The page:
Photo of Mariana Abigail Tamayo

Filipino American History Month: Mariana Tamayo

Photo of Mariana Abigail Tamayo

October is Filipino American History Month, which commemorates the first recorded presence of Filipinos in the continental United States. To learn more about Filipino culture, The Daily is putting the spotlight on Filipino American members of the Case Western Reserve University community to celebrate their accomplishments—and shed light on their experiences at CWRU.

Mariana Tamayo spent much of her time as a child watching her mother do administrative work in Excel for her parents’ bakery in Guam. Now, it’s only fitting that she’s majoring in accounting. 

A fourth-year student at Case Western Reserve University also majoring in music, Tamayo will soon move on to earn her master’s degree at the university, ultimately planning to earn her certified public accountant credentials to work for one of the big four public accounting firms. 

“Since high school, [becoming an accountant has been] my goal,” Tamayo explained. “I want to work enough so that I can provide for my family back home and hopefully a family of my own.”

For Tamayo—who was raised in Guam and has family ties in the Philippines—choosing to attend CWRU was a big gamble, both for her and for her loved ones. The decision not only meant she would be moving far away, but she’d be living on her own. 

“I was fortunate to have a high school teacher, who is a close family friend, check out the campus for me,” Tamayo said. “He expressed his impression of the school and the campus and told me to ‘give it a chance.’”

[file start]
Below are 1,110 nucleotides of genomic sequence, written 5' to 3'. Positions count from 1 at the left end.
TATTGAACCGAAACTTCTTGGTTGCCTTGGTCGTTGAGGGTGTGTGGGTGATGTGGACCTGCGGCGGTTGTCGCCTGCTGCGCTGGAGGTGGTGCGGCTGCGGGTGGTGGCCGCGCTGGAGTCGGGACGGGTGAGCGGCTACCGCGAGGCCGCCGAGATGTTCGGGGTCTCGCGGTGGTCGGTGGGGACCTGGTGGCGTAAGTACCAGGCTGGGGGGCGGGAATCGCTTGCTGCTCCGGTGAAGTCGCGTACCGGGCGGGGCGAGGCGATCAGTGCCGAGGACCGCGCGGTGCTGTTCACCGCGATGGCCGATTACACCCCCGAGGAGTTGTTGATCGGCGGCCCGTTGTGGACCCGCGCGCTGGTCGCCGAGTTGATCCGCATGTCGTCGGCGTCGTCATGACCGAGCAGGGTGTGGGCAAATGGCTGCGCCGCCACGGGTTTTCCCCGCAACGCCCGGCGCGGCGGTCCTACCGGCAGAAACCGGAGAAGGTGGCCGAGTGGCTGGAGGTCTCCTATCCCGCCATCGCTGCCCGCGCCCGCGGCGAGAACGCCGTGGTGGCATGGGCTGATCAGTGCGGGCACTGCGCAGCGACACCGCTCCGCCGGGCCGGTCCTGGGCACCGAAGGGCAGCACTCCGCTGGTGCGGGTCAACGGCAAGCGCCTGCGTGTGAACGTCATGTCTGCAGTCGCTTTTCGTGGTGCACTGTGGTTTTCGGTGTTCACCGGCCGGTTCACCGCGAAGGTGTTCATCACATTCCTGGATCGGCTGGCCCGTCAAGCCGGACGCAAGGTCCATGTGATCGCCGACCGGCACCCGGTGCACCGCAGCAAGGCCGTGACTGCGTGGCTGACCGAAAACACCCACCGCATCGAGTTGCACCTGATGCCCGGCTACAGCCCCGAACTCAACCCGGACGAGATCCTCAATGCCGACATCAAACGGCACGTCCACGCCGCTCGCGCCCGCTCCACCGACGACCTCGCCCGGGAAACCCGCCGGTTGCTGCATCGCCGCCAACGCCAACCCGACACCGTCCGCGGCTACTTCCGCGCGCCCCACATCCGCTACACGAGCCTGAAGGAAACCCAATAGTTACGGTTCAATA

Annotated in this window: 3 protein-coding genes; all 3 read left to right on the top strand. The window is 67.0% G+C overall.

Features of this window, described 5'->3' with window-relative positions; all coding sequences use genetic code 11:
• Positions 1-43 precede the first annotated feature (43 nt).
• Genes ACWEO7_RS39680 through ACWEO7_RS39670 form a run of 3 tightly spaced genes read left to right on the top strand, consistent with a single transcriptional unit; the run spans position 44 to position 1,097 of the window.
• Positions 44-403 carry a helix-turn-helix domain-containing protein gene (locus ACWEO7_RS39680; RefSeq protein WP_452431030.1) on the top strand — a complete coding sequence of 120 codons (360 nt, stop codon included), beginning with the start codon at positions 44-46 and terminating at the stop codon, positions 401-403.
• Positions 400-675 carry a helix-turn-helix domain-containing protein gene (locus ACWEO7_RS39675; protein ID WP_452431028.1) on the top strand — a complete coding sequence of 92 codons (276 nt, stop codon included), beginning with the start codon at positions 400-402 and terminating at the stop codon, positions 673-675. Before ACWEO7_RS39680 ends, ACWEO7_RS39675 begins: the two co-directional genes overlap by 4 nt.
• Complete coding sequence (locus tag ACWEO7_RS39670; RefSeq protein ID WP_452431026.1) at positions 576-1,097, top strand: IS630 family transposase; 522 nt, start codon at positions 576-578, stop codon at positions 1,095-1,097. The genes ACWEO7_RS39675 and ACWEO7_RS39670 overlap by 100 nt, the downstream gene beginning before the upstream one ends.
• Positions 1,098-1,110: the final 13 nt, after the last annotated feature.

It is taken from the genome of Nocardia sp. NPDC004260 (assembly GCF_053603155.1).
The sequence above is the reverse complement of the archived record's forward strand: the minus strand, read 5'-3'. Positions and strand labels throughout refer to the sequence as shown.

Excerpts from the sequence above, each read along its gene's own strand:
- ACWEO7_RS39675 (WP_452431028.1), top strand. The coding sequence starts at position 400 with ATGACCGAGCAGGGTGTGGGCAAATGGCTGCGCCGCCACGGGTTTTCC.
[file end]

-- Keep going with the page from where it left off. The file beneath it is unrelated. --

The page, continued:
Family business

For as wary as she was to live on her own, Tamayo is happy to report she found her community at CWRU—one that reminds her of home, where they joke saying “everyone knows everyone” because Guam is so small. 

“On campus, I’m the president of the Filipino Student Union (FSU)—I love that it’s a small community, a home for me and other Filipinos at CWRU,” she said. “Being in FSU has allowed me to share my identity and food with others.”

Tamayo said this month, for her, is about celebrating her identity, educating people about it, and reconnecting with who she is and her family in Guam. Coming from one family in the bakery business and another in the restaurant business, food has always been a way for her family to bond.

At the bakery, Tamayo would help her grandparents make their seasonal desserts, silvanas, while listening as they shared stories of what their life was like in the Philippines before they moved to Guam. 

Back home, Tamayo connects with her dad through cooking the Filipino food essential: chicken adobo; and with her mom through working on perfecting their lumpia recipe.

“Watching [my dad] make adobo and other foods for the family and making it on my own now in college has been a way for me to connect with my culture,” she explained. “We show our love for one another through food, so if I ask my friends if they’ve eaten today or if they want some of my food, it’s a very open and loving moment for me. We are raised to be caretakers.” 

Also at Case Western Reserve, Tamayo is involved with Newman Campus Ministry and Beta Alpha Psi; and this summer, she completed an internship with Ernst & Young in Guam, so she could be close to her loved ones—including her dogs. 

Stay tuned to The Daily through Oct. 28 to learn about other Filipino American members of the Case Western Reserve University community.